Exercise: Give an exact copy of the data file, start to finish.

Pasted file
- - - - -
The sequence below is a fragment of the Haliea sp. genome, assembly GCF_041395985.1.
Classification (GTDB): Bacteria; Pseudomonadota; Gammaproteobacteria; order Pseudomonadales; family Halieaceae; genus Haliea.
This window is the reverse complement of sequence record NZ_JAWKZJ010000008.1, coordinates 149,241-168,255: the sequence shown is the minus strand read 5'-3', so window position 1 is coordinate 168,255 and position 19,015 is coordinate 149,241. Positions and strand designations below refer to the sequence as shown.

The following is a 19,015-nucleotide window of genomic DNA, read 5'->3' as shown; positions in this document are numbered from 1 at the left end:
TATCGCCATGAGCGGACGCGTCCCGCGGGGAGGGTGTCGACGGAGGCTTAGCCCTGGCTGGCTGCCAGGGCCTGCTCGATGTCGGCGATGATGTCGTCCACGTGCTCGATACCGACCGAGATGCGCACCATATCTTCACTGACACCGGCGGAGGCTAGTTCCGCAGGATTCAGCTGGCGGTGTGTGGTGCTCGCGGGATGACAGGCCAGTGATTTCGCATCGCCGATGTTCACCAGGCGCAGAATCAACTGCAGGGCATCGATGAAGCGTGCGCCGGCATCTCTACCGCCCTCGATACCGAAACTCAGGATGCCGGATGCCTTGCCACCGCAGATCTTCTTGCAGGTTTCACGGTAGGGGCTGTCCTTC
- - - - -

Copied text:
The sequence below is a fragment of the Haliea sp. genome, assembly GCF_041395985.1.
Classification (GTDB): Bacteria; Pseudomonadota; Gammaproteobacteria; order Pseudomonadales; family Halieaceae; genus Haliea.
This window is the reverse complement of sequence record NZ_JAWKZJ010000008.1, coordinates 149,241-168,255: the sequence shown is the minus strand read 5'-3', so window position 1 is coordinate 168,255 and position 19,015 is coordinate 149,241. Positions and strand designations below refer to the sequence as shown.

The following is a 19,015-nucleotide window of genomic DNA, read 5'->3' as shown; positions in this document are numbered from 1 at the left end:
TATCGCCATGAGCGGACGCGTCCCGCGGGGAGGGTGTCGACGGAGGCTTAGCCCTGGCTGGCTGCCAGGGCCTGCTCGATGTCGGCGATGATGTCGTCCACGTGCTCGATACCGACCGAGATGCGCACCATATCTTCACTGACACCGGCGGAGGCTAGTTCCGCAGGATTCAGCTGGCGGTGTGTGGTGCTCGCGGGATGACAGGCCAGTGATTTCGCATCGCCGATGTTCACCAGGCGCAGAATCAACTGCAGGGCATCGATGAAGCGTGCGCCGGCATCTCTACCGCCCTCGATACCGAAACTCAGGATGCCGGATGCCTTGCCACCGCAGATCTTCTTGCAGGTTTCACGGTAGGGGCTGTCCTTC